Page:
The equations presented in this chapter can be combined and used to model the whole system. The model includes all physical components of the system, such as the collector, storage tank, heat exchanger, loads, and heat losses from the system components, such as pipes and storage tank. Detailed models result in a set of coupled algebraic and differential equations, with time as the independent variable. The inputs to these equations are meteorological data and load variations (e.g., water draw-off profile). The time step for such a model is usually 1 h, and for annual calculations, a computer is required. More details on these models are given in Chapter 11. In this section, we deal with only simple models that can be solved by hand calculations or the help of a spreadsheet.

A simple model considers a fully mixed or unstratified storage tank supplying hot water at a fixed flow rate and a make-up water constant temperature, Tmu. Therefore, by ignoring pipe losses and considering that the storage tank is at a uniform temperature, Ts, Eq. (5.31) for the storage tank can be combined with Eq. (4.3) for the collector and Eq. (5.32) for the storage tank losses, to give

(Mcpl-^ = AcFr[S - UL(T - Ta)]+ - eL(rnLcp)mm(Ts - Tmu)

The middle term of the right-hand side in this equation is the energy delivered to the load through a load heat exchanger, which has an effectiveness eL. If no load heat exchanger is used, the term eL(rhLcp)min is replaced by mLcp, where in both cases hnL is the load flow rate. This is, in fact, the same as Eq. (5.31) but with the various terms inserted in the equation.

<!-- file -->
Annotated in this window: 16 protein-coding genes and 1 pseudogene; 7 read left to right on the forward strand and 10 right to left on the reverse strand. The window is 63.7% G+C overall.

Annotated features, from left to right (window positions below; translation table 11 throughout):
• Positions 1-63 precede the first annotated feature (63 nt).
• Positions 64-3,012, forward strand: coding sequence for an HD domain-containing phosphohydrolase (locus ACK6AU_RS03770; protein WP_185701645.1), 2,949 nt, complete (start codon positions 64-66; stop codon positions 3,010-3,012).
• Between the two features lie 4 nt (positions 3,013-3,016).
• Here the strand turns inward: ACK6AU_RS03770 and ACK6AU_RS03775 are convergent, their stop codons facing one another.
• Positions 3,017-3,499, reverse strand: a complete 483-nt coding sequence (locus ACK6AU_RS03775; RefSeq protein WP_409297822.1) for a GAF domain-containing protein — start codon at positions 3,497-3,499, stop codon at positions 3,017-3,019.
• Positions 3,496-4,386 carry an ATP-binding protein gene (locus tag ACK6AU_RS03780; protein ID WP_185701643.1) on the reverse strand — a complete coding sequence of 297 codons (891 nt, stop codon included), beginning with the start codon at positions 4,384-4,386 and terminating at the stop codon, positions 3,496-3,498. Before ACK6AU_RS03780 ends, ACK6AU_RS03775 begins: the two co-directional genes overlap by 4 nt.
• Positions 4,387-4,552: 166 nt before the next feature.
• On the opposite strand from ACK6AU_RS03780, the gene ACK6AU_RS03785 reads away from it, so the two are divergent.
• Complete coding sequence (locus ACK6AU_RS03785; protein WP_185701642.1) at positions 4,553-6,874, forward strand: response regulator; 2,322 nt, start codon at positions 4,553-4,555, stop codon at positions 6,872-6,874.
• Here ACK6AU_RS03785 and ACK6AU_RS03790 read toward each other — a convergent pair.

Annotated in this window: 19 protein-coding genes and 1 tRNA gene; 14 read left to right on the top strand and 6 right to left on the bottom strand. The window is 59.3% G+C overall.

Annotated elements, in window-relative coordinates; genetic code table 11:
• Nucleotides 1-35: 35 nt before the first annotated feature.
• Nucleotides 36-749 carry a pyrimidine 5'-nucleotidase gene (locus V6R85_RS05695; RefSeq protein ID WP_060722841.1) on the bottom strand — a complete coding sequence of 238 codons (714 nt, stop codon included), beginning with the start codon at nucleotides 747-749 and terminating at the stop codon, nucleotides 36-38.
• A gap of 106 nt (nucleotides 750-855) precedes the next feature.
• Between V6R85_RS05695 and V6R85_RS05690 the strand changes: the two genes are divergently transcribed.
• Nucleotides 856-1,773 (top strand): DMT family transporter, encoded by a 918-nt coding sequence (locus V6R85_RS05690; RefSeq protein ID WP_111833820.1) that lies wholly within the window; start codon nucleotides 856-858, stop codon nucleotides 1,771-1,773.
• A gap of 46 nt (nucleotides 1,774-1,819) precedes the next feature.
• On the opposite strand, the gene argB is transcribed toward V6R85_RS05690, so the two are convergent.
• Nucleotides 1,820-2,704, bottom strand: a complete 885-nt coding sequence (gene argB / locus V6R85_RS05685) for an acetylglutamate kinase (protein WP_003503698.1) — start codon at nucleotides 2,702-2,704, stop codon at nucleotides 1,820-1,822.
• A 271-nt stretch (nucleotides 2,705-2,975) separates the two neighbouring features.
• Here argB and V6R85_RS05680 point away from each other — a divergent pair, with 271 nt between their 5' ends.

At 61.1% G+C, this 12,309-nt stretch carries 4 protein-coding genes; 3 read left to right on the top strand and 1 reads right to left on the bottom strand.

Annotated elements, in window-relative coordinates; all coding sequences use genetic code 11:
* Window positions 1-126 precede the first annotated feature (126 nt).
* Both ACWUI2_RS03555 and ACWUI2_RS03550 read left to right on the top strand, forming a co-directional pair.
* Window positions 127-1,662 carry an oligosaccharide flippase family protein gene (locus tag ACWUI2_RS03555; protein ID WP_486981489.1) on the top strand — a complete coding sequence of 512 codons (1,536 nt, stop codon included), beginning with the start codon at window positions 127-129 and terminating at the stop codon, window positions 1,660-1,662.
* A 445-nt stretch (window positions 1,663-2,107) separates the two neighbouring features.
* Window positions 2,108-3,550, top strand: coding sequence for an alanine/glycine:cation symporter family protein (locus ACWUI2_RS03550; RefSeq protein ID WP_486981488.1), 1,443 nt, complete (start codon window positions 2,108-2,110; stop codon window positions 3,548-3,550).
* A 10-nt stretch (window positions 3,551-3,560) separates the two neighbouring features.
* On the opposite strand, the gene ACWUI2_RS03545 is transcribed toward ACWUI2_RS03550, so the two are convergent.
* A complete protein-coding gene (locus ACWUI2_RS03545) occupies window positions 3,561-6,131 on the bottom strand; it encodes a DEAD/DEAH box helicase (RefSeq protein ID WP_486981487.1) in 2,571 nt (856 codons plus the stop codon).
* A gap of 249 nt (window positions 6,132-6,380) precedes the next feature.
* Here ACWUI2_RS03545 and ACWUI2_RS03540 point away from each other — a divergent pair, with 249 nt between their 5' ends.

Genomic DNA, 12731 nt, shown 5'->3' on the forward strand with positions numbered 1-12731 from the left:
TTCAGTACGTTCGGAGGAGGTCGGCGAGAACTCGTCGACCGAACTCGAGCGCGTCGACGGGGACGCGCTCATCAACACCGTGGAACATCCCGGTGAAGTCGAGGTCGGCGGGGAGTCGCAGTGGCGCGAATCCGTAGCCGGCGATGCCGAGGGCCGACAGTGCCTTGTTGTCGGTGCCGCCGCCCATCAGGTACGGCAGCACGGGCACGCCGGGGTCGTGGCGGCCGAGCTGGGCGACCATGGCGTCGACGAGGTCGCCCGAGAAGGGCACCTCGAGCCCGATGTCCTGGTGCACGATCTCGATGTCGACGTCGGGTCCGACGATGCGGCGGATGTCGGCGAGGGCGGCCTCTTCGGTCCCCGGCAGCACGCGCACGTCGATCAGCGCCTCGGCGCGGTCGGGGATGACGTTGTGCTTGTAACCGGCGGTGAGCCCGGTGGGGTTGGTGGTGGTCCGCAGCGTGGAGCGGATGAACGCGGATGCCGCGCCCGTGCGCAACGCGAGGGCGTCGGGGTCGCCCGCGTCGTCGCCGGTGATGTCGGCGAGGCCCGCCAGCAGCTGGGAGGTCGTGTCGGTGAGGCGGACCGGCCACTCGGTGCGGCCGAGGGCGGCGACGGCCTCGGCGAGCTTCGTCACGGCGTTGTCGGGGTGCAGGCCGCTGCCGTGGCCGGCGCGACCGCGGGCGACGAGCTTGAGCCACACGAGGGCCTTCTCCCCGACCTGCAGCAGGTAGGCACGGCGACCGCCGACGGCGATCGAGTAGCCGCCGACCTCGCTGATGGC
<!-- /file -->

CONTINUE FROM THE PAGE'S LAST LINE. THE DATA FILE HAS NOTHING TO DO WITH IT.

To solve this equation, the collector parameters, storage tank size and loss coefficient, the effectiveness and mass flow rate of the heat exchanger, and the meteorological parameters are required. Once these are specified, the storage tank temperature can be estimated as a function of time. Additionally, the individual parameters, such as the useful energy gain from the collector and the losses from the storage tank, can be determined for a period of time by integrating the appropriate quantities. To solve Eq. (5.68), the simple Euler integration method can be used to express the temperature derivative dTs/dt as (Ts-n-Ts)/At. This is similar to writing the equation in finite difference form, as indicated in Section 5.3.2. Therefore, Eq. (5.68) can be expressed as a change in storage tank temperature for the time period required as

- £L (mLCp )min (Ts - Tmu) - (UA)s (Ts ~ Ta)J (5.69)

The only caution required in using this integration scheme is to choose a small time step to ensure stability. Because meteorological data are available in hour increments, a time step of 1 h is also used in solving Eq. (5.69) if stability is kept. A good verification of the calculations is to check the energy balance of the tank by estimating the change of internal energy of the water, which must be equal to the summation of the useful energy supplied by the collector minus the summation of the energy to load and energy lost. In equation form,


Ts, i = initial storage tank temperature (°C). Ts, f = final storage tank temperature (°C).

Problems for this kind of analysis are similar to Examples 5.2 and 5.3. In those examples, the load was considered to be known, whereas here it is calculated by the middle term of Eq. (5.69).

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